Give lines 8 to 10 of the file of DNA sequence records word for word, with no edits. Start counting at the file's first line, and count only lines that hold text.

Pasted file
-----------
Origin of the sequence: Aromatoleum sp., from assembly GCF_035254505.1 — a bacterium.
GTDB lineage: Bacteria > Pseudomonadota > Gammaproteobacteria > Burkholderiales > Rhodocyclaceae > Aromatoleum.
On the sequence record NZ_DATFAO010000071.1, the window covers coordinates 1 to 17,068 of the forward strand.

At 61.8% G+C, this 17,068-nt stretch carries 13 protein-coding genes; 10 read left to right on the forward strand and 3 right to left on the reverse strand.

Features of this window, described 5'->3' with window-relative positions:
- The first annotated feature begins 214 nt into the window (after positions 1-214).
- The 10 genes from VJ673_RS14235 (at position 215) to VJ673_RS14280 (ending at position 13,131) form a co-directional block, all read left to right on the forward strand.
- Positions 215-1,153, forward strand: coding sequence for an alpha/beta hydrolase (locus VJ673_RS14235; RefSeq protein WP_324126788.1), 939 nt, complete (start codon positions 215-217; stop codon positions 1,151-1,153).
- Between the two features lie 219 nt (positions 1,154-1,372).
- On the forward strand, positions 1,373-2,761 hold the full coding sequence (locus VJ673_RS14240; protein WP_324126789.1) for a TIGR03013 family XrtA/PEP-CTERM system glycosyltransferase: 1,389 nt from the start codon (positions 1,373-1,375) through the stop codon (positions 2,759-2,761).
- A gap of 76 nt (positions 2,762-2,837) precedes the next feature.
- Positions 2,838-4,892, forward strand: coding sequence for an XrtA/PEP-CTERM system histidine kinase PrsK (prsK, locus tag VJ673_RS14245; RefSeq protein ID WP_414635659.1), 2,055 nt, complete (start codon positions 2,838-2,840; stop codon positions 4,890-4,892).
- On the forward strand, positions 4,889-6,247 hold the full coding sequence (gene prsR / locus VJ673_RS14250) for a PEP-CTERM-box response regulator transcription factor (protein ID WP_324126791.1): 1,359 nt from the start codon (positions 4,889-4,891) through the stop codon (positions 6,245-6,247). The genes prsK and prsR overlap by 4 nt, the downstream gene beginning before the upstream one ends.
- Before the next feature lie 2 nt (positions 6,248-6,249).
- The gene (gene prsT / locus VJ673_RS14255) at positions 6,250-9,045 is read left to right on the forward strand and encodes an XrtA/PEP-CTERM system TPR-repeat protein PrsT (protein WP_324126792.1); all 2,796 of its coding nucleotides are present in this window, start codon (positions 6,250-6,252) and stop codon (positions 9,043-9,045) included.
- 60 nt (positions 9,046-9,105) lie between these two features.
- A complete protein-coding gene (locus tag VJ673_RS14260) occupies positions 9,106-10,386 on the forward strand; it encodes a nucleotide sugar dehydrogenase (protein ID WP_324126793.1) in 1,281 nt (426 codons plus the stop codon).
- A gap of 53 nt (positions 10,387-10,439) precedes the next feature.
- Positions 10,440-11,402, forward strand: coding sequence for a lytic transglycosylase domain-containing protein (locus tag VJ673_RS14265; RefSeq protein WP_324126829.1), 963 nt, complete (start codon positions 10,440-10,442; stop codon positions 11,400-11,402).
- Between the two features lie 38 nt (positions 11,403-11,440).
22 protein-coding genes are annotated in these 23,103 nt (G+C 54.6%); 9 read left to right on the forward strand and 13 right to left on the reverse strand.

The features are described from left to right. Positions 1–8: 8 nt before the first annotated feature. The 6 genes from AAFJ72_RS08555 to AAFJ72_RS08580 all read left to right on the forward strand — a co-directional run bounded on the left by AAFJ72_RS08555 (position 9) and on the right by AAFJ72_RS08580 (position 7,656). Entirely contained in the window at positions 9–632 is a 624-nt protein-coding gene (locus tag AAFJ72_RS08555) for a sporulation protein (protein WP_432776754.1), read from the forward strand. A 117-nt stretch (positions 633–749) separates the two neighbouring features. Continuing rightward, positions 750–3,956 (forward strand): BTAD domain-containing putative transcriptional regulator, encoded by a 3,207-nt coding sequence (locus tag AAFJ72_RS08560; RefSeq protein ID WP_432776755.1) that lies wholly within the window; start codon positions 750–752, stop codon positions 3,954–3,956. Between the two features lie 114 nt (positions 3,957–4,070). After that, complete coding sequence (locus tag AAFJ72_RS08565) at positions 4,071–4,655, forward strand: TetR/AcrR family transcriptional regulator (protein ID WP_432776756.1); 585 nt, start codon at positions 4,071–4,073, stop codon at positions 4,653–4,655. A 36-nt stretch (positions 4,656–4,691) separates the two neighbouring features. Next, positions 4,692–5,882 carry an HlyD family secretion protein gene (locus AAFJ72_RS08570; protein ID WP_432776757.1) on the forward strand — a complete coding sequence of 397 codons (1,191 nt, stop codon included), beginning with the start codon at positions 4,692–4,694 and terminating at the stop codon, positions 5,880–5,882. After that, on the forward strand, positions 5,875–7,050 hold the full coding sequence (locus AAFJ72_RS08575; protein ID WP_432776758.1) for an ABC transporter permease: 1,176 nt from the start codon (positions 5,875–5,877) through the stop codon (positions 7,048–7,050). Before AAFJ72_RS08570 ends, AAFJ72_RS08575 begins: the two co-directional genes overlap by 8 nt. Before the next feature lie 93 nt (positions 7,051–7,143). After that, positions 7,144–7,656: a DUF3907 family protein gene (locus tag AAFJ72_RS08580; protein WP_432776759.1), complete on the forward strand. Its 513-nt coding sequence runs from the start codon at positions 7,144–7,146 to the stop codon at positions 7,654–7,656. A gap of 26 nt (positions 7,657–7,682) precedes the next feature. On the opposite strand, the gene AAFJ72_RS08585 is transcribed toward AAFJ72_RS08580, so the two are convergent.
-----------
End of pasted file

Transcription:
- Positions 215-1,153, forward strand: coding sequence for an alpha/beta hydrolase (locus VJ673_RS14235; RefSeq protein WP_324126788.1), 939 nt, complete (start codon positions 215-217; stop codon positions 1,151-1,153).
- Between the two features lie 219 nt (positions 1,154-1,372).
- On the forward strand, positions 1,373-2,761 hold the full coding sequence (locus VJ673_RS14240; protein WP_324126789.1) for a TIGR03013 family XrtA/PEP-CTERM system glycosyltransferase: 1,389 nt from the start codon (positions 1,373-1,375) through the stop codon (positions 2,759-2,761).